Publication Date:
Research Org.:
HYPRES, Inc., Elmsford, NY (United States)
Sponsoring Org.:
USDOE Office of Science (SC), High Energy Physics (HEP)
Contributing Org.:
Lawrence Berkeley National Laboratory
OSTI Identifier:
1469021
Report Number(s):
DOE-HYP-17818
9415921190
DOE Contract Number:  
SC0017818
Type / Phase:
SBIR (Phase I)
Resource Type:
Technical Report
Country of Publication:
United States
Language:
English
Subject:
47 OTHER INSTRUMENTATION; 79 ASTRONOMY AND ASTROPHYSICS; 75 CONDENSED MATTER PHYSICS, SUPERCONDUCTIVITY AND SUPERFLUIDITY; cosmic microwave background; FDM; TES bolometers

Citation Formats

Truitt, Patrick. DEVELOPMENT OF THE ULTRA-LOW LOSS SUPERCONDUCTING RESONATORS INTEGRATED WITH DETECTORS FOR FREQUENCY-DOMAIN MULTIPLEXING READOUT OF FUTURE COSMIC MICROWAVE BACKGROUND EXPERIMENTS - PHASE I FINAL TECHNICAL REPORT. United States: N. p., 2018. Web.
Truitt, Patrick. DEVELOPMENT OF THE ULTRA-LOW LOSS SUPERCONDUCTING RESONATORS INTEGRATED WITH DETECTORS FOR FREQUENCY-DOMAIN MULTIPLEXING READOUT OF FUTURE COSMIC MICROWAVE BACKGROUND EXPERIMENTS - PHASE I FINAL TECHNICAL REPORT. United States.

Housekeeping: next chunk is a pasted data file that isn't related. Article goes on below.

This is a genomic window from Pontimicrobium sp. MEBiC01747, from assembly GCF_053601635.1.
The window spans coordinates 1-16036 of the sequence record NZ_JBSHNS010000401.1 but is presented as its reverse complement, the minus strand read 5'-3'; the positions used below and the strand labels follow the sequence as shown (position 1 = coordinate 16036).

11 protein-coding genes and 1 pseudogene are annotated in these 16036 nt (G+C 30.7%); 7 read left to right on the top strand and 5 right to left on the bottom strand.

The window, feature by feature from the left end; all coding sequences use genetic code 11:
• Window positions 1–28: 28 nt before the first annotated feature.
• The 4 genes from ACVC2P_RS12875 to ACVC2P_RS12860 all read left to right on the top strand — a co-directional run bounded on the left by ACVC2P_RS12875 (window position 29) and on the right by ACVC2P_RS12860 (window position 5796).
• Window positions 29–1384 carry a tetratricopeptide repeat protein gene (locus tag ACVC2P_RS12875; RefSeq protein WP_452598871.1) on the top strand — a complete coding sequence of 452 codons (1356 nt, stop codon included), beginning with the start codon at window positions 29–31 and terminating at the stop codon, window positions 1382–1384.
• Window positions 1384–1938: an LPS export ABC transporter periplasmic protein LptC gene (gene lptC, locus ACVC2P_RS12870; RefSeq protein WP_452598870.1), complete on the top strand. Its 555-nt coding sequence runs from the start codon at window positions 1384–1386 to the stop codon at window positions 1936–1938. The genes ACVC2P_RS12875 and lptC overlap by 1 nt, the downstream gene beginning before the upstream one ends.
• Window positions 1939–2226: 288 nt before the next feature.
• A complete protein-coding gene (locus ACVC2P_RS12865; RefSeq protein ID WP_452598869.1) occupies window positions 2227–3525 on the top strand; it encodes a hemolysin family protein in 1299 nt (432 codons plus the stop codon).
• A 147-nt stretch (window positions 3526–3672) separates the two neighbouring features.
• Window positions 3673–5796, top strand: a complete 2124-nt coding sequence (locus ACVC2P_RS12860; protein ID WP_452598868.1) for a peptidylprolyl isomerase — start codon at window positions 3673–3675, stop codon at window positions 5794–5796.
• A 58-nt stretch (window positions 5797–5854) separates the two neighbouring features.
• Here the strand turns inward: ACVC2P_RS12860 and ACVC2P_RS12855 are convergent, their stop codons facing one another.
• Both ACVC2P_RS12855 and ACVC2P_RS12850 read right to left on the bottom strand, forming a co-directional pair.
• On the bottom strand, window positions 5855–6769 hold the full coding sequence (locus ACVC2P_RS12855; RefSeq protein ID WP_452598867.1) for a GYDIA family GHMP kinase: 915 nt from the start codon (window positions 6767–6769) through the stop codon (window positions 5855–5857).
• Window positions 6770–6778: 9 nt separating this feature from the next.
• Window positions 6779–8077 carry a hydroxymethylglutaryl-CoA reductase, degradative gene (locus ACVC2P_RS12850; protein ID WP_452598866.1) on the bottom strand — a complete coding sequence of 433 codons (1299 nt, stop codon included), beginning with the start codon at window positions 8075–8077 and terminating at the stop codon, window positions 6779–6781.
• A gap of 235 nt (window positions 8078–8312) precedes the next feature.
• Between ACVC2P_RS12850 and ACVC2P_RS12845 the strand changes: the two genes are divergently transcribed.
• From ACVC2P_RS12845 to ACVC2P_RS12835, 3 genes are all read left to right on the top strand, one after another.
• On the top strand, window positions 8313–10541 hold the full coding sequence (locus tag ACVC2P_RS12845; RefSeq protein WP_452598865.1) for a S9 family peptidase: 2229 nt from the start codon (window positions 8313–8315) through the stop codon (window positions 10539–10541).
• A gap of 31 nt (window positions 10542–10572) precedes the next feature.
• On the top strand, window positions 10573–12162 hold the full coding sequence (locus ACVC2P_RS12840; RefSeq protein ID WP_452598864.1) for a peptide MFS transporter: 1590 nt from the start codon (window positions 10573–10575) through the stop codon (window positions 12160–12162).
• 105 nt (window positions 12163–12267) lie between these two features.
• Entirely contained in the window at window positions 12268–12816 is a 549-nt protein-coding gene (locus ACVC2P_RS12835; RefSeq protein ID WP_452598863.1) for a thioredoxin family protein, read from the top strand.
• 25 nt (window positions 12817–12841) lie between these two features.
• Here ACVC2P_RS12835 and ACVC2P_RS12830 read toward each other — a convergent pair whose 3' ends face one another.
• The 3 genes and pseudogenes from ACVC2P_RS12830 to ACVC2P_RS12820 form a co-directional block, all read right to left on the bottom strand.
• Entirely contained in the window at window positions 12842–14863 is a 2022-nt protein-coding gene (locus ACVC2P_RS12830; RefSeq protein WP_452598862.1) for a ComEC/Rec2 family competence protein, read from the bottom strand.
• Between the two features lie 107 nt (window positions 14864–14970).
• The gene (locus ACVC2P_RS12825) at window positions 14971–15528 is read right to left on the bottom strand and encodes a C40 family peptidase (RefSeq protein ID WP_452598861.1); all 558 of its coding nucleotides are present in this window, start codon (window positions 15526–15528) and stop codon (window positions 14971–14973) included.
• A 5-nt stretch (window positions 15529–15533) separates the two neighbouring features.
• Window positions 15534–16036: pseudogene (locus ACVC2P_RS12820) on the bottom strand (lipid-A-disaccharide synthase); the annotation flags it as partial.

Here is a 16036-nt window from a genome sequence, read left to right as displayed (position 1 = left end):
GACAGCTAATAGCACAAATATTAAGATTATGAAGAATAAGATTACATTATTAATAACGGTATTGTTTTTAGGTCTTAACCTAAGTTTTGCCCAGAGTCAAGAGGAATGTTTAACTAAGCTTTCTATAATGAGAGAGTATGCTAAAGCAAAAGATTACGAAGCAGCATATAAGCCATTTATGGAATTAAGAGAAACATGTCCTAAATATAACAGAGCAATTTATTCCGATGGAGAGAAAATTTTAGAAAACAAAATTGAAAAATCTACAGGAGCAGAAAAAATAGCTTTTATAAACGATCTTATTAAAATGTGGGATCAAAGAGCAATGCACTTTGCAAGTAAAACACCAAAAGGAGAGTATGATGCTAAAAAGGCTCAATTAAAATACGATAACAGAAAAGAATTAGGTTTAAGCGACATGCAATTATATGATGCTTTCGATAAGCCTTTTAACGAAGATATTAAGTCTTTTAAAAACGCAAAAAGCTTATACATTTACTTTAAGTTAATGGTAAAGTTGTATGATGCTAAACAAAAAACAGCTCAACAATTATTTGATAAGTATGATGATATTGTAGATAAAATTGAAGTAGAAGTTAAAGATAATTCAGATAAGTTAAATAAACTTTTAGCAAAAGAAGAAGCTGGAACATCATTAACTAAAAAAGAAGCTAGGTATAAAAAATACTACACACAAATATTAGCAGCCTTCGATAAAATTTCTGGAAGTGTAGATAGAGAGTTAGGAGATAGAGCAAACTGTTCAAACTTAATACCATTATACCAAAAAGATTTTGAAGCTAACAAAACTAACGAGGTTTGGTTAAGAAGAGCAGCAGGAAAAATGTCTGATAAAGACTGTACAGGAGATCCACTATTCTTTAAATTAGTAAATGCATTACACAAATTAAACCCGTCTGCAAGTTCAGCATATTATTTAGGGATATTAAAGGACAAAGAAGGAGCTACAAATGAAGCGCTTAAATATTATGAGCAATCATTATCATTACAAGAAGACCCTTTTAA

Truitt, Patrick. 2018. "DEVELOPMENT OF THE ULTRA-LOW LOSS SUPERCONDUCTING RESONATORS INTEGRATED WITH DETECTORS FOR FREQUENCY-DOMAIN MULTIPLEXING READOUT OF FUTURE COSMIC MICROWAVE BACKGROUND EXPERIMENTS - PHASE I FINAL TECHNICAL REPORT". United States.
@article{osti_1469021,
title = {DEVELOPMENT OF THE ULTRA-LOW LOSS SUPERCONDUCTING RESONATORS INTEGRATED WITH DETECTORS FOR FREQUENCY-DOMAIN MULTIPLEXING READOUT OF FUTURE COSMIC MICROWAVE BACKGROUND EXPERIMENTS - PHASE I FINAL TECHNICAL REPORT},
author = {Truitt, Patrick},